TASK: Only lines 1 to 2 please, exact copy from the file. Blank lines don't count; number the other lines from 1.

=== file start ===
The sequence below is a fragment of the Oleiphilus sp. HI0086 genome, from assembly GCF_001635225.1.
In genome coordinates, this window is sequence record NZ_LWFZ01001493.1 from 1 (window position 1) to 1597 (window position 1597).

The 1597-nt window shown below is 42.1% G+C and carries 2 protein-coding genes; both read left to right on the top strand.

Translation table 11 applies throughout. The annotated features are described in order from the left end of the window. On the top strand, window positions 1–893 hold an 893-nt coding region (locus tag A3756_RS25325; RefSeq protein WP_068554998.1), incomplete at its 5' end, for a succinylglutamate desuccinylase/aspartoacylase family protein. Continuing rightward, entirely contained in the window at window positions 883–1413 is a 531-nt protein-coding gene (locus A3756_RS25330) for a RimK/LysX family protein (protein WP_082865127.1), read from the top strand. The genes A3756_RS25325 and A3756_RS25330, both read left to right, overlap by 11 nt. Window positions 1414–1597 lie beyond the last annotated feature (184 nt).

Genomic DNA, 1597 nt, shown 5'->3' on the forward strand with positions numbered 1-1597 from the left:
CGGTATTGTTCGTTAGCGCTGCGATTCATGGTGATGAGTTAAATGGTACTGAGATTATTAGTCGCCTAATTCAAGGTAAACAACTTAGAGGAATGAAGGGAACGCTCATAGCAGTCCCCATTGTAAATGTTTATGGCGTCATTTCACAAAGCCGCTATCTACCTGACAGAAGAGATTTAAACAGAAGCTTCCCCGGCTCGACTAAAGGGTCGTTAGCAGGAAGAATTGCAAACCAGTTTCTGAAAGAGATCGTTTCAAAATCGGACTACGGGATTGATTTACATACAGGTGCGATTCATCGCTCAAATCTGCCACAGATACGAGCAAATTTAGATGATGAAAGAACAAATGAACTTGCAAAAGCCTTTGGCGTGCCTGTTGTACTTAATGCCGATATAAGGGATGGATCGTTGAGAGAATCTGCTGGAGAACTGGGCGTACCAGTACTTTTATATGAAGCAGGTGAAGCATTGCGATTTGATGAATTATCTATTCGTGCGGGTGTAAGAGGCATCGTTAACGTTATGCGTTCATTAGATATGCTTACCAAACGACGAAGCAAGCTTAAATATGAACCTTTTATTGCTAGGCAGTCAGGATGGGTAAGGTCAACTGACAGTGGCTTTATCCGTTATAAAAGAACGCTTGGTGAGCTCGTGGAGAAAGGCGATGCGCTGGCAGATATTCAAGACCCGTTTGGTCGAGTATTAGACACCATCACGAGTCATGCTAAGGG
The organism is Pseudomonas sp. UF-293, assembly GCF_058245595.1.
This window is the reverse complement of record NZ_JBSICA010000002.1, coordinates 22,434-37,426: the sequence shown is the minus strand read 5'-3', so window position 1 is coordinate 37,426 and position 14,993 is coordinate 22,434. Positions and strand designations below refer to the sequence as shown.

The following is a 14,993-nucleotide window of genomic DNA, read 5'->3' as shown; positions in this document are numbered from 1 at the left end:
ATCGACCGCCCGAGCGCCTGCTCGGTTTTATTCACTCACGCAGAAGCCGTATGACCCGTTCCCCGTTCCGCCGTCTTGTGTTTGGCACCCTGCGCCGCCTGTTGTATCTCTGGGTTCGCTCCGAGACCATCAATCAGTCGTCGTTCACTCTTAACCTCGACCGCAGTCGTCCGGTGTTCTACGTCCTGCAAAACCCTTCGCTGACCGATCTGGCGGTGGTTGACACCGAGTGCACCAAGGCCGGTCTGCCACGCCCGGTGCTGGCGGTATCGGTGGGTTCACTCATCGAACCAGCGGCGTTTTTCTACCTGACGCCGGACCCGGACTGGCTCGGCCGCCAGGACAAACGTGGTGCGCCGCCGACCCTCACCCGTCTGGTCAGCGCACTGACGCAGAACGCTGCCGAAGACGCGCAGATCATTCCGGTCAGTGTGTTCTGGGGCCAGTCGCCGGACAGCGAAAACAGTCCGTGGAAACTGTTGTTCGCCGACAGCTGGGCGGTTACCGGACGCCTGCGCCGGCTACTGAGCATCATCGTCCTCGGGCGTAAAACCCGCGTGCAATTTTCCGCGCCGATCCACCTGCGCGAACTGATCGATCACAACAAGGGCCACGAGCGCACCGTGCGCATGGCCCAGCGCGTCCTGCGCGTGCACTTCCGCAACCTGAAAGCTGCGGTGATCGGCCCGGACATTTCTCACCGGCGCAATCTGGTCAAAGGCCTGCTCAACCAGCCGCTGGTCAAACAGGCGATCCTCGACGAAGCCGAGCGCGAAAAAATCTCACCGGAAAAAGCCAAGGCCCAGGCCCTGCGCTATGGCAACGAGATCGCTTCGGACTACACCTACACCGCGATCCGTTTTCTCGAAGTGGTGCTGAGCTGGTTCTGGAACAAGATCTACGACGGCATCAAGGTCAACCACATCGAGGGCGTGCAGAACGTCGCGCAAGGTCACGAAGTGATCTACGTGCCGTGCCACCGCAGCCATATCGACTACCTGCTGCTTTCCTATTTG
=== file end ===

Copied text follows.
The sequence below is a fragment of the Oleiphilus sp. HI0086 genome, from assembly GCF_001635225.1.
In genome coordinates, this window is sequence record NZ_LWFZ01001493.1 from 1 (window position 1) to 1597 (window position 1597).